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Correction to This Article
The article about Marilyn R. Fischl's conviction on felony child-neglect charges for the heroin overdose of her 5-month-old son incorrectly said that Fischl would serve no more than 15 days of her 30-day sentence because sentences in the Fairfax County jail are halved in light of concerns about crowding and staffing. Misdemeanor sentences are halved in Virginia, but people convicted of felonies must serve 87 percent of their sentences.

Virginia woman convicted of neglect for son's drug overdose

Accused mom Marilyn R. Fischl, left, and babysitters Erin Flynn and Patrick Hall.
Accused mom Marilyn R. Fischl, left, and babysitters Erin Flynn and Patrick Hall. (Courtesy of Fairfax County Sheriff's Office)

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By Tom Jackman
Washington Post Staff Writer
Thursday, April 29, 2010

The mother of a 5-month-old Fairfax County boy, who overdosed on heroin last year, was convicted Wednesday of felony child neglect, and the jury sentenced her to 30 days in jail.

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Prisoners sentenced to the Fairfax jail serve only half their time because of overcrowding and staffing issues, so Marilyn R. Fischl, 36, will spend a maximum of 15 days behind bars. Fairfax Circuit Court Judge David S. Schell ordered Fischl be taken into custody and set her sentencing hearing for May 9; by then, she will have served nine days. Virginia judges may impose or reduce, but not increase, a jury's sentence.

The jurors -- 10 women and two men -- declined to comment after the trial. Fischl's sentence could have been anywhere from no time to five years in prison.

Fischl was living in a Springfield townhouse, for which she testified she received Section 8 rent assistance, with her three children and her boyfriend, Rafael Preston, when their son overdosed last summer. Fischl said she allowed her longtime friend, Patrick M. Hall, 41, to live in the basement in exchange for babysitting her children, then ages 10, 2 and 5 months.

Also staying in the house was Erin Flynn, 32, who had met Fischl in a drug treatment center in Fairfax City. Flynn said she and Fischl shot and snorted heroin together, including 10 days before the baby's overdose, and that she had seen Fischl provide heroin to Hall at different times.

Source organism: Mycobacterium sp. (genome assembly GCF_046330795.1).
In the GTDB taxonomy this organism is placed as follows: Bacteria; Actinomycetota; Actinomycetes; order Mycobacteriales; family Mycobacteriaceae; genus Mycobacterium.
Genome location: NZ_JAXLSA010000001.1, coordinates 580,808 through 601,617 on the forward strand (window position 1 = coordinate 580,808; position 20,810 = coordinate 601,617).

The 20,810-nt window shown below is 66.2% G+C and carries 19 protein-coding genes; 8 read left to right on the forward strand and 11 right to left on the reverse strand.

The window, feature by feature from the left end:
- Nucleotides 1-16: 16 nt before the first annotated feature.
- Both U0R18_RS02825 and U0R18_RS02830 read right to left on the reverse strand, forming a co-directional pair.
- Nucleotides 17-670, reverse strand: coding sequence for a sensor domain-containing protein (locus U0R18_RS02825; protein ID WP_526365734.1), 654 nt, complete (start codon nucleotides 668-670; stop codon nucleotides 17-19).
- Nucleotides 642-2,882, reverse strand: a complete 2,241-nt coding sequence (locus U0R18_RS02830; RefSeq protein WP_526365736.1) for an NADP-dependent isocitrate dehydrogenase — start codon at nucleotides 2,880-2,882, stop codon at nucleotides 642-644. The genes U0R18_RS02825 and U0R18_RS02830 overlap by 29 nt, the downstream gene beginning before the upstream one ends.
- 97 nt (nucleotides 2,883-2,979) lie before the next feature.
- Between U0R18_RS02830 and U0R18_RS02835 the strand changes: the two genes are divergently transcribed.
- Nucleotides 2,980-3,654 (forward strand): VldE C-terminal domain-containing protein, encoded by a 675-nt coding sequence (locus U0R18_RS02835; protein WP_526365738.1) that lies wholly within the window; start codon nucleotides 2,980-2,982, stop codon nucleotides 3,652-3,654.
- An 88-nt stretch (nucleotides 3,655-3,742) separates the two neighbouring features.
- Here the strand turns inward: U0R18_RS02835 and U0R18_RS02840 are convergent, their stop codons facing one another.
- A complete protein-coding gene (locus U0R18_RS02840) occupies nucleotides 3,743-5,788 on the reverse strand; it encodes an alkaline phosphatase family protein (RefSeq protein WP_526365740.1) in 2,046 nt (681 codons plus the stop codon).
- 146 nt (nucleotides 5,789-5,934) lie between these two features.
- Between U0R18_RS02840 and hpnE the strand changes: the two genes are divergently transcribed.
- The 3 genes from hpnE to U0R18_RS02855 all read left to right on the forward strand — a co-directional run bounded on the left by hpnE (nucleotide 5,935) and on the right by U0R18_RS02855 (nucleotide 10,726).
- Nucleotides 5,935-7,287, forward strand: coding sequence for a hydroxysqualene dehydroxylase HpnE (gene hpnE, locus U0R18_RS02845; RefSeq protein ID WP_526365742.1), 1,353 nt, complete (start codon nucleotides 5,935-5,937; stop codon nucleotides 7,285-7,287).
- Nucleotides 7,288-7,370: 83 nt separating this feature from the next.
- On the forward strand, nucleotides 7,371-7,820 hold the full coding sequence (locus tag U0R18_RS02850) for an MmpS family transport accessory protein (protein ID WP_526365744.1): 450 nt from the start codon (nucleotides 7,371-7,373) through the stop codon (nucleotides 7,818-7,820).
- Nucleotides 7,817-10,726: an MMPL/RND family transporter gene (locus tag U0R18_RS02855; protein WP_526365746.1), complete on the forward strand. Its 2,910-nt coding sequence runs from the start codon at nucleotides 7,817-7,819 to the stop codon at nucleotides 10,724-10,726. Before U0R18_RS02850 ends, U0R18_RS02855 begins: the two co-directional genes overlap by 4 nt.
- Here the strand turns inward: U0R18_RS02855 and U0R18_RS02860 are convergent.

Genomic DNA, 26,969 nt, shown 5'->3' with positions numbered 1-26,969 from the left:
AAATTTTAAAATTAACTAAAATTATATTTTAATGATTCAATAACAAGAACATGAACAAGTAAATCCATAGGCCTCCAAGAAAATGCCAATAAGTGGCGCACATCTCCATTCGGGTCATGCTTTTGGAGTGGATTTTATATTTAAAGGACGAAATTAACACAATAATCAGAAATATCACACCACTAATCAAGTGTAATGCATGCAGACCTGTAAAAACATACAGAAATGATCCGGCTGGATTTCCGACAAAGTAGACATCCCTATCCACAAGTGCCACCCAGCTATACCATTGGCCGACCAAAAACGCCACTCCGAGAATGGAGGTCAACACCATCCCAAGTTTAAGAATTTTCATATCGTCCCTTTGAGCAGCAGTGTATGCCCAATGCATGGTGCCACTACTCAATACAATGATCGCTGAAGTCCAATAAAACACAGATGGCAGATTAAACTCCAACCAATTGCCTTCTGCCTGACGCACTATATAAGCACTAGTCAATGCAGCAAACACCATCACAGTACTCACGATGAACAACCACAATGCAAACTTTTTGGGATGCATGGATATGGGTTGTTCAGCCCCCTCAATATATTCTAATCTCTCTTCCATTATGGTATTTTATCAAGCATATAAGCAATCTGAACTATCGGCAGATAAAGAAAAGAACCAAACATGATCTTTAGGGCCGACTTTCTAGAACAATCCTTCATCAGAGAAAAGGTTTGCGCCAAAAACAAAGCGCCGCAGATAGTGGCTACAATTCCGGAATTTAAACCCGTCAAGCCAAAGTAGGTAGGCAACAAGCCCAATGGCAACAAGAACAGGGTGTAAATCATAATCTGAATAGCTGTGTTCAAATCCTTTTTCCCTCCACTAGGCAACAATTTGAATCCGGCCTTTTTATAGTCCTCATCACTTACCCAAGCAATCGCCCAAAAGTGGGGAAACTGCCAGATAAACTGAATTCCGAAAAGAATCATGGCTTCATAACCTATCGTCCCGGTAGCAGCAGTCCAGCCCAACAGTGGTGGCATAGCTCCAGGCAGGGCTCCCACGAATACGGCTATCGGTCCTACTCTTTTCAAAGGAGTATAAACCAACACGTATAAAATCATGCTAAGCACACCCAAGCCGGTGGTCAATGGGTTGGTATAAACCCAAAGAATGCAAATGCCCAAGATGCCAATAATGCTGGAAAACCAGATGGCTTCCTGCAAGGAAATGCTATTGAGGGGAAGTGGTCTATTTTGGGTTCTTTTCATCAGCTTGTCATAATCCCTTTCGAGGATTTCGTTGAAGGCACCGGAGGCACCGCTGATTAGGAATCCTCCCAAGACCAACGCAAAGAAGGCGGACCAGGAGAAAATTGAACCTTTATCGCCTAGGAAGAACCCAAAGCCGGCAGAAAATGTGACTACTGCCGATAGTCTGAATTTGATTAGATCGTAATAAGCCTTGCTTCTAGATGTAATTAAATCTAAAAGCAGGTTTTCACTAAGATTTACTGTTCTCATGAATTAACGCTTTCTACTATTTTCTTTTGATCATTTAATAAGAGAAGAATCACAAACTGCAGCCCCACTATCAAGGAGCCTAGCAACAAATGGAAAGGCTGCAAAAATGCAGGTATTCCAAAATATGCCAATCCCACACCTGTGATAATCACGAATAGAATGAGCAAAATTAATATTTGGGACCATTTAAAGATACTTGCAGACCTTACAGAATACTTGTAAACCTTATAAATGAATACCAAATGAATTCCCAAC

Flynn testified that she saw Fischl hand Hall a package of heroin July 14. Fischl denied doing this. Fischl then took her 2-year-old to a speech pathology appointment, leaving the 5-month-old with Hall and Flynn.

Flynn said she and Hall each snorted a line of heroin with the baby nearby. Flynn, who has pleaded guilty to felony child abuse, testified that she stepped outside to smoke cigarettes, and that when she returned, the baby had a small piece of paper in his mouth.

"I thought it might have been the piece of paper that Patrick and I had consumed heroin off of," Flynn said.

Flynn said she watched the baby, and he didn't seem to show any ill effects. But when the baby's grandmother arrived to pick up the boy, she noticed that he was groggy. She summoned Fischl, who testified that she thought her son was having a seizure. Fischl took him to Inova HealthPlex at Franconia-Springfield, and he was then taken to Inova Fairfax Hospital, where tests showed that he had ingested heroin. The baby recovered.

Fischl testified that she had not been using heroin at the time. But after Child Protective Services took away her children, she said she had relapsed. When police searched her home in October, they allegedly found heroin and more than 100 hypodermic needles, testified Fairfax County Police Det. Darrin DeCoster at a preliminary hearing in December.

The jury deliberated for more than four hours before finding Fischl guilty. During the sentencing hearing, Fischl took the witness stand, saying she had sought treatment after her arrest in October, and in March she entered the inpatient treatment center at A New Beginning in Chantilly.

Fischl said she had been using heroin for more than 10 years. "It has absolutely ruined my life," she told the jury.

"Consider two things," Assistant Commonwealth's Attorney Camille Turner told the jury. "However long you elect to incarcerate the defendant, you will be protecting her children from the type of environment she created." Turner said the jury's sentence also would send a message to the community that "giving drugs to caretakers is not acceptable."

Defense lawyer Kevin Smith said Fischl had "already lost her children. She's working with social services to get the children back. If social services is willing to work with her to get her children back, then I think Ms. Fischl is worth saving. They think she's worth saving."


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